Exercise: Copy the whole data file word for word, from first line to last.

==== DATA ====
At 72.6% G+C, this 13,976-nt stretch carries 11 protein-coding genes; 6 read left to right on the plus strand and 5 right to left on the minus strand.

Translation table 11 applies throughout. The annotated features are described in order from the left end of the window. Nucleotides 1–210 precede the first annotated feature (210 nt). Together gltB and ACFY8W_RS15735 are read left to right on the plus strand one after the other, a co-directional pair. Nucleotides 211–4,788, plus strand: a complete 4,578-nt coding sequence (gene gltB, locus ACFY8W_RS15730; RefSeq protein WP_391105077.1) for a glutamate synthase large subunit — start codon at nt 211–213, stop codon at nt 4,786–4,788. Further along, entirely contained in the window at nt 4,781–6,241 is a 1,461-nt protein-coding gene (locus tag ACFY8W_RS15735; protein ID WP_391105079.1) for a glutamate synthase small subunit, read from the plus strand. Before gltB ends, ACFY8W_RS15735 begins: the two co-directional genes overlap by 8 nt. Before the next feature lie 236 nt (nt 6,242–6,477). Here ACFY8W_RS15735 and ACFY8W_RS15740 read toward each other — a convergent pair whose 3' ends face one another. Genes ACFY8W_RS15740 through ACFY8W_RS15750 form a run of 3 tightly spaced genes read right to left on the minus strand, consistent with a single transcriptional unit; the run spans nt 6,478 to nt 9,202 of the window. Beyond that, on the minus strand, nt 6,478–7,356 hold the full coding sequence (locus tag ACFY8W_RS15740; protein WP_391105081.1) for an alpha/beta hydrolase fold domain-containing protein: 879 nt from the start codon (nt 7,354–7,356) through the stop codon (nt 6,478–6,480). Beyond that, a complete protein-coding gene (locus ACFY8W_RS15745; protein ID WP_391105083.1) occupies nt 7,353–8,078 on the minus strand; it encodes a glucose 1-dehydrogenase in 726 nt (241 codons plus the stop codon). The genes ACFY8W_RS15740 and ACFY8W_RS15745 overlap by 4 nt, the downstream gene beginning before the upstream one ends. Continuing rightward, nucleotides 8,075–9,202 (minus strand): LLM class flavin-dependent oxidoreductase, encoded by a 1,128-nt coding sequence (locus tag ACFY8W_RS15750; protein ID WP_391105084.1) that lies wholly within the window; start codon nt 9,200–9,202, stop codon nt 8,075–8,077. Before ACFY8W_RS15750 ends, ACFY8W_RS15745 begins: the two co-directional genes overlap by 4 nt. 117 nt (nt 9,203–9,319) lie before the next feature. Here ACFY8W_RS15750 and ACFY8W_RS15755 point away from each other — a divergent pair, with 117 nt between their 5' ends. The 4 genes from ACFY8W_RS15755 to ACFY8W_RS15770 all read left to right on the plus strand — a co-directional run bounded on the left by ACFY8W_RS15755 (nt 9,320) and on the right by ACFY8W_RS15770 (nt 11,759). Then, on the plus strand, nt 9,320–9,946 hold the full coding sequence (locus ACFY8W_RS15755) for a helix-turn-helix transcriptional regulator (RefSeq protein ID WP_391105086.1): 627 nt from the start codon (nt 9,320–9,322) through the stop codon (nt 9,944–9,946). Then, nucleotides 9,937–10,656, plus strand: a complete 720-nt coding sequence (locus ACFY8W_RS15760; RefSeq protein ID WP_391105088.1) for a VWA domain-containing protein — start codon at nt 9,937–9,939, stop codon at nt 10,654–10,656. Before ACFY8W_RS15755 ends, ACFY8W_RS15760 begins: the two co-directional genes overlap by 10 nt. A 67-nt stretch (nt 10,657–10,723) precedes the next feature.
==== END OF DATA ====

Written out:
At 72.6% G+C, this 13,976-nt stretch carries 11 protein-coding genes; 6 read left to right on the plus strand and 5 right to left on the minus strand.

Translation table 11 applies throughout. The annotated features are described in order from the left end of the window. Nucleotides 1–210 precede the first annotated feature (210 nt). Together gltB and ACFY8W_RS15735 are read left to right on the plus strand one after the other, a co-directional pair. Nucleotides 211–4,788, plus strand: a complete 4,578-nt coding sequence (gene gltB, locus ACFY8W_RS15730; RefSeq protein WP_391105077.1) for a glutamate synthase large subunit — start codon at nt 211–213, stop codon at nt 4,786–4,788. Further along, entirely contained in the window at nt 4,781–6,241 is a 1,461-nt protein-coding gene (locus tag ACFY8W_RS15735; protein ID WP_391105079.1) for a glutamate synthase small subunit, read from the plus strand. Before gltB ends, ACFY8W_RS15735 begins: the two co-directional genes overlap by 8 nt. Before the next feature lie 236 nt (nt 6,242–6,477). Here ACFY8W_RS15735 and ACFY8W_RS15740 read toward each other — a convergent pair whose 3' ends face one another. Genes ACFY8W_RS15740 through ACFY8W_RS15750 form a run of 3 tightly spaced genes read right to left on the minus strand, consistent with a single transcriptional unit; the run spans nt 6,478 to nt 9,202 of the window. Beyond that, on the minus strand, nt 6,478–7,356 hold the full coding sequence (locus tag ACFY8W_RS15740; protein WP_391105081.1) for an alpha/beta hydrolase fold domain-containing protein: 879 nt from the start codon (nt 7,354–7,356) through the stop codon (nt 6,478–6,480). Beyond that, a complete protein-coding gene (locus ACFY8W_RS15745; protein ID WP_391105083.1) occupies nt 7,353–8,078 on the minus strand; it encodes a glucose 1-dehydrogenase in 726 nt (241 codons plus the stop codon). The genes ACFY8W_RS15740 and ACFY8W_RS15745 overlap by 4 nt, the downstream gene beginning before the upstream one ends. Continuing rightward, nucleotides 8,075–9,202 (minus strand): LLM class flavin-dependent oxidoreductase, encoded by a 1,128-nt coding sequence (locus tag ACFY8W_RS15750; protein ID WP_391105084.1) that lies wholly within the window; start codon nt 9,200–9,202, stop codon nt 8,075–8,077. Before ACFY8W_RS15750 ends, ACFY8W_RS15745 begins: the two co-directional genes overlap by 4 nt. 117 nt (nt 9,203–9,319) lie before the next feature. Here ACFY8W_RS15750 and ACFY8W_RS15755 point away from each other — a divergent pair, with 117 nt between their 5' ends. The 4 genes from ACFY8W_RS15755 to ACFY8W_RS15770 all read left to right on the plus strand — a co-directional run bounded on the left by ACFY8W_RS15755 (nt 9,320) and on the right by ACFY8W_RS15770 (nt 11,759). Then, on the plus strand, nt 9,320–9,946 hold the full coding sequence (locus ACFY8W_RS15755) for a helix-turn-helix transcriptional regulator (RefSeq protein ID WP_391105086.1): 627 nt from the start codon (nt 9,320–9,322) through the stop codon (nt 9,944–9,946). Then, nucleotides 9,937–10,656, plus strand: a complete 720-nt coding sequence (locus ACFY8W_RS15760; RefSeq protein ID WP_391105088.1) for a VWA domain-containing protein — start codon at nt 9,937–9,939, stop codon at nt 10,654–10,656. Before ACFY8W_RS15755 ends, ACFY8W_RS15760 begins: the two co-directional genes overlap by 10 nt. A 67-nt stretch (nt 10,657–10,723) precedes the next feature.